John U. Bacon has written twelve books on sports, business, health, and history, the last seven all National Bestsellers. His latest book is “LET THEM LEAD: Unexpected Lessons in Leadership from America’s Worst High School Hockey Team.” His radio essays earned him NPR’s PRNDI Award for best commentary in 2014. He appears often on national TV, gives speeches across North and South America, and teaches at the University of Michigan, where he won the 2009 Golden Apple Award for “exceptional teaching.”
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- Be Patient with Results, Not Behavior – Accept where you are to get where you want to go. Be present so you can own your attention and energy. Be patient and you’ll get there faster. Embrace vulnerability to develop genuine strength and confidence. Build deep community over efficiency and optimization. Move your body to ground your mind
- Reduce Your Rules, but Make Them Stick – Make your rules few, clear, and connected to your larger mission. They have to be within everyone’s control to follow every day. When your people start enforcing the rules themselves, the culture has changed.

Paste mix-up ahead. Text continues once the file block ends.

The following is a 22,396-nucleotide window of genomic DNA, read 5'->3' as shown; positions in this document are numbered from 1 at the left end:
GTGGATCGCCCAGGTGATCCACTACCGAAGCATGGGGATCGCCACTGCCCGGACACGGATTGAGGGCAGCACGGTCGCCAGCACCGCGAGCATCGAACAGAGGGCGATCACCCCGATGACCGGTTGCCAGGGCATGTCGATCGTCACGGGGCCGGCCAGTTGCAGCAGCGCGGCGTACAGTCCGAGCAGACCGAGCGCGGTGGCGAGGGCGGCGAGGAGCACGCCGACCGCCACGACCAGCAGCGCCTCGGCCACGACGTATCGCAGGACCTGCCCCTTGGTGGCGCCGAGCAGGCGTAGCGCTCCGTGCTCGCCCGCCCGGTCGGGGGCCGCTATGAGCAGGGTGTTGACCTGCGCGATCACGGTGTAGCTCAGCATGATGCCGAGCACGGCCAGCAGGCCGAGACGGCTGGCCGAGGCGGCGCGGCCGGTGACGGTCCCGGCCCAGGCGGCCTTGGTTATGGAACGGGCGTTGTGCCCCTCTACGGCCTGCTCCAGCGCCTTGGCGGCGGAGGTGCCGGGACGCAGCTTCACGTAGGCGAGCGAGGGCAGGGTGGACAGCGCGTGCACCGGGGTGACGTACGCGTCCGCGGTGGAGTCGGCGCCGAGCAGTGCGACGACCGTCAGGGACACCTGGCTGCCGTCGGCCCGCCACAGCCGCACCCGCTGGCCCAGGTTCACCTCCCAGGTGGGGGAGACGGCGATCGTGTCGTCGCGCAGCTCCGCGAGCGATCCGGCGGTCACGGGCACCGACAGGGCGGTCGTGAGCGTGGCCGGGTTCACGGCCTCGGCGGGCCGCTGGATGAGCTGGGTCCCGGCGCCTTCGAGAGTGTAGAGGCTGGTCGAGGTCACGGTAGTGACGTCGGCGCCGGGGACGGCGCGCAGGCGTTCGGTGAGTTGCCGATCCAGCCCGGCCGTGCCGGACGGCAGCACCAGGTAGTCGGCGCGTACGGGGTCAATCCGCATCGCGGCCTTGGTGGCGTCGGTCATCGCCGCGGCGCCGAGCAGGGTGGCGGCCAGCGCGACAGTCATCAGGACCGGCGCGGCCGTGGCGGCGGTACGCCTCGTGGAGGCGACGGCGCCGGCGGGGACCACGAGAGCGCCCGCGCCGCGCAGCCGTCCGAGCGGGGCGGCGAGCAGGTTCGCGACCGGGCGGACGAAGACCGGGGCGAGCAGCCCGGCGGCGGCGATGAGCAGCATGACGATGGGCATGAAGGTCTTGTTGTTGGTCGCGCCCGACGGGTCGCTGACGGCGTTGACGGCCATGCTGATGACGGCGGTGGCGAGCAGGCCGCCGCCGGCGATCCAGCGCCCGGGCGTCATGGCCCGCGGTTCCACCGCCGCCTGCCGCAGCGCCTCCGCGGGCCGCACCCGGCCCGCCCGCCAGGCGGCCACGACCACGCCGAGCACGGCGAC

- To make it special to be on your team, make it hard to be on your team. The people who apply to the Navy SEALS and the Peace Corps are attracted to the difficulty. They know not everyone can make it, and that’s what makes it special
- You can’t motivate people you don’t know – Leadership doesn’t require rousing speeches; it requires that you get to know your people.
- The more power you give, the more you get -Select leaders for their ability to lead, not their ability to do the job they used to have. Leaders must know their jobs, know how to do their jobs, know everyone else’s jobs, and help them all do their jobs better! This is how you create “layers of leadership,” which benefits everyone, and keeps you from burning out.
- All credit goes to your people – If you give away the credit and accept the blame, you’ll be rewarded with loyalty. If your team succeeds, you will always get more credit than you need. “The reward of a job well done is to have done it.”
- John’s two initial goals when he took over the worst team in the state:
- Be the hardest working team in the state
- Win a state title
- On day 1, he set high standards — Previously, they were 0-22-3
- “Make no small plans, they lack the power to stir people’s souls.”
- John Bacon’s two rules:
- Work hard
- Support your teammates
- “Behaviors you can always control, performance and outcomes you can’t.”
- Life advice:
- Focus on yourself first
- Work hard and support your teammates
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